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Automated Trap Gives Reliable Pest Counts

The Issue

Traditional traps used to monitor pink bollworm populations in California cotton fields were unreliable. The numbers caught in traps varied from zero one day to hundreds the next morning. Research indicated that entry into the traps by adult males was influenced greatly by temperatures and wind speed.

What Has ANR Done?

Dr. Thomas Miller, AES Professor of Entomology with the University of California, Riverside, invented an automated pheromone trap, called Multipher®, for pink bollworm adult males. He worked with Automata, a company that supplies weather stations for temperature monitoring and remote control functions. The automated trap was integrated into a weather station, with both installed in a cotton field on the Hull Farms in Palo Verde. The station automatically summed adult male entries every 29 seconds and sent the count, along with weather data, by infrared telemetry to a computer at the farm headquarters.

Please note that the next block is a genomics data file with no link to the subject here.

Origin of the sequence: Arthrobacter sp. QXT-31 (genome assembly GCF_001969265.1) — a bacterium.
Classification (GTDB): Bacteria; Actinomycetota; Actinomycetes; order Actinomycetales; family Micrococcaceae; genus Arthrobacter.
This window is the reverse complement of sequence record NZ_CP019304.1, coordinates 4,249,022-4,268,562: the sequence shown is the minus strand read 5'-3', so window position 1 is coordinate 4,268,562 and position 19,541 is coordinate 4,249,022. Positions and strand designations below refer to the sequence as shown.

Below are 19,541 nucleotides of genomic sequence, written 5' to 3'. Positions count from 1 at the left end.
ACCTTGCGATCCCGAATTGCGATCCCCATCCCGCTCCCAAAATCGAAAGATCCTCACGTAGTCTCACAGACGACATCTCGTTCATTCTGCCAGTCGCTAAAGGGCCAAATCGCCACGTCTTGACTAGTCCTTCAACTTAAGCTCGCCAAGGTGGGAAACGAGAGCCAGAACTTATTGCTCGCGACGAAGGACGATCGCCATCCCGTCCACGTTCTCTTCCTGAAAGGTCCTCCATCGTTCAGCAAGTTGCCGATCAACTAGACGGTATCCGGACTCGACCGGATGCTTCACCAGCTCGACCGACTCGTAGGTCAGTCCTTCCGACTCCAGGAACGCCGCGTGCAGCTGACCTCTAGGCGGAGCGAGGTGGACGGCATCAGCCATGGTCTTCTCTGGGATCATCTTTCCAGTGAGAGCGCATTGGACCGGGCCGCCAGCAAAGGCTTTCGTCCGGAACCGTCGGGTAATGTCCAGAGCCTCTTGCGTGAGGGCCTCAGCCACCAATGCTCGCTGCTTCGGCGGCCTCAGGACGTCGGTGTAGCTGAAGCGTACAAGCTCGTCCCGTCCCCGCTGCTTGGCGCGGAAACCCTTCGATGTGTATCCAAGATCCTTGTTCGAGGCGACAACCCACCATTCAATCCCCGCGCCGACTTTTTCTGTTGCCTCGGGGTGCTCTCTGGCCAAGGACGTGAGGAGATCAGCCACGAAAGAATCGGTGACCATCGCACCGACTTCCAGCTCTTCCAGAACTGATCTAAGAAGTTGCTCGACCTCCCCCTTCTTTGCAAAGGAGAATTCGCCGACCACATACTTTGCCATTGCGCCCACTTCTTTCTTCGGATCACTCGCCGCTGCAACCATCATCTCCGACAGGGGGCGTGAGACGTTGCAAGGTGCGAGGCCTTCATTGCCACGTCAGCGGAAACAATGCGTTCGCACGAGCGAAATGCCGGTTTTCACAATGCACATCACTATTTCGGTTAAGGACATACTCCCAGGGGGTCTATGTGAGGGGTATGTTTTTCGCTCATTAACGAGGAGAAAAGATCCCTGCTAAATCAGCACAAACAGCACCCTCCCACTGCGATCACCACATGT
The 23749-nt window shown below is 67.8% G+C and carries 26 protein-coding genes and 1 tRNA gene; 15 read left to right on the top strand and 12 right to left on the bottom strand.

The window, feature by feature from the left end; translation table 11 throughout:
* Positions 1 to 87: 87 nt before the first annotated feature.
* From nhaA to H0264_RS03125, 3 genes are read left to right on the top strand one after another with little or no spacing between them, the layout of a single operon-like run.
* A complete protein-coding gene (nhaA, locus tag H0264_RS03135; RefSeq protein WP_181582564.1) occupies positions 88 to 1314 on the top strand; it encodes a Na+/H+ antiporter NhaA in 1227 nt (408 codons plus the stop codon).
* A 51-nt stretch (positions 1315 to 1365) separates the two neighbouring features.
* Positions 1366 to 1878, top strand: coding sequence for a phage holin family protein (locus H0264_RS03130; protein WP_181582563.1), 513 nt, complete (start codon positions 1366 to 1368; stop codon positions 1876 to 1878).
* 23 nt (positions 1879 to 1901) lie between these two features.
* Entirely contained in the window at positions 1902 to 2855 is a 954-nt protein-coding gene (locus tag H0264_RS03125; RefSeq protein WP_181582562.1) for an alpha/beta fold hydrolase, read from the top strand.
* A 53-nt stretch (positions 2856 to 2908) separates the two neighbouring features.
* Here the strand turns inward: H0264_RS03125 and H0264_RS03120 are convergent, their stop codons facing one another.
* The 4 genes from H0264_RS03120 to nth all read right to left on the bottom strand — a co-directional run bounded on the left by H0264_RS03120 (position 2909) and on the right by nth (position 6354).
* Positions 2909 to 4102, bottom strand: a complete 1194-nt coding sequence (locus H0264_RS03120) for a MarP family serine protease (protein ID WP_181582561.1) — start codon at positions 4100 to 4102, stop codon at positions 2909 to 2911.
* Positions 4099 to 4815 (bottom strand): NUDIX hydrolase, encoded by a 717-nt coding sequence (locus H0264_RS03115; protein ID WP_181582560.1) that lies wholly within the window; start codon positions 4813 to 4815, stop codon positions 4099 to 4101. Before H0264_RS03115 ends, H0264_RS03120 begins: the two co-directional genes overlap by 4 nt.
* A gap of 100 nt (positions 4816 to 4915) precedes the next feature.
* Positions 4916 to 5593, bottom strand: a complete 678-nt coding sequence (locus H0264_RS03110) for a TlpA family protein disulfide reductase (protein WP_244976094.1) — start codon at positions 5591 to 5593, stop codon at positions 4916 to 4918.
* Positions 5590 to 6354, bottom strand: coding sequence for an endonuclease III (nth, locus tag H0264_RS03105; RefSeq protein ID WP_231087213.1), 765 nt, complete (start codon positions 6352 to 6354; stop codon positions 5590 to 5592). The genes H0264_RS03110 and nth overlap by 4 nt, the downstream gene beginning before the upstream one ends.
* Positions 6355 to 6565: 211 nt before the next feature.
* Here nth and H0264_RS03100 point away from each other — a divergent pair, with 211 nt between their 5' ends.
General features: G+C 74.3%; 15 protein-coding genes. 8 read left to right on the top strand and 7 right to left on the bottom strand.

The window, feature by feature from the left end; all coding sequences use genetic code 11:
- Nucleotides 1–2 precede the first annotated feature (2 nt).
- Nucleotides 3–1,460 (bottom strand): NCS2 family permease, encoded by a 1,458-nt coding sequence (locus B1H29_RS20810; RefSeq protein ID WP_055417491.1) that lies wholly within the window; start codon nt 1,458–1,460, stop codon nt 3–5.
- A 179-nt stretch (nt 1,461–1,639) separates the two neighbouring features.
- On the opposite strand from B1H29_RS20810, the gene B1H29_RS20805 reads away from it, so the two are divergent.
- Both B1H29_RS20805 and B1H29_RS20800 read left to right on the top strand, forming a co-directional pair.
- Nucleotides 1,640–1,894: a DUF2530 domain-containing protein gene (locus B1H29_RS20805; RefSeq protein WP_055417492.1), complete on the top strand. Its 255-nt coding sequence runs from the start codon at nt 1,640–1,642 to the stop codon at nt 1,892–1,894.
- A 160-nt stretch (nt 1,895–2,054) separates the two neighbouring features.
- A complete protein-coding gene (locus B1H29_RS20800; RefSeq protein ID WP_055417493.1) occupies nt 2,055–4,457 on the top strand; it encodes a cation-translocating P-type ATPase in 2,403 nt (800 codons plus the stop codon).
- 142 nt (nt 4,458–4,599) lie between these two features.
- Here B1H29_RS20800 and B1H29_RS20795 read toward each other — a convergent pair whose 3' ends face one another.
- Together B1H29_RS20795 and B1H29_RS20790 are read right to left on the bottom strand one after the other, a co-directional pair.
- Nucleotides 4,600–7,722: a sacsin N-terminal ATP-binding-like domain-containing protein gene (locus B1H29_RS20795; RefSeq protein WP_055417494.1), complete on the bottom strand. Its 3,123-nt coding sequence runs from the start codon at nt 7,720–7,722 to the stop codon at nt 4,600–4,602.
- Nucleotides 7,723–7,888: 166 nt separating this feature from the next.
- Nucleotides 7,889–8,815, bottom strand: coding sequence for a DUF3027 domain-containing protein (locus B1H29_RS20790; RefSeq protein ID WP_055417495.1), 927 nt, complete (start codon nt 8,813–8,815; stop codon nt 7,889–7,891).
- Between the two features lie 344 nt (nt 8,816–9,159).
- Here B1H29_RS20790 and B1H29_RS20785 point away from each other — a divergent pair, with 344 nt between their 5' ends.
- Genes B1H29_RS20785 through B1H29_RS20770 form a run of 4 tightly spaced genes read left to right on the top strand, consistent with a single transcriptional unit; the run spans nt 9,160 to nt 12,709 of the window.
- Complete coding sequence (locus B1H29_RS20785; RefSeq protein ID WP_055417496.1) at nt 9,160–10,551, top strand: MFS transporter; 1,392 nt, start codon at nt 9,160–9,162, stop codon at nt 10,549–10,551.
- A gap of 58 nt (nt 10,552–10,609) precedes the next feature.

The Payoff

Automated Trap Gives Pest Control Advisors Better Tool

The automated pheromone trap provided reliable results of adult male pink bollworm populations in cotton fields. This enabled pest control advisors to determine the best course of action to control pest populations.


Supporting Unit: UCR Entomology Department

Dr. Thomas Miller
368 Entomology
University of California
Riverside, CA 92521
(909) 787-2278
(909) 787-3681 (Fax)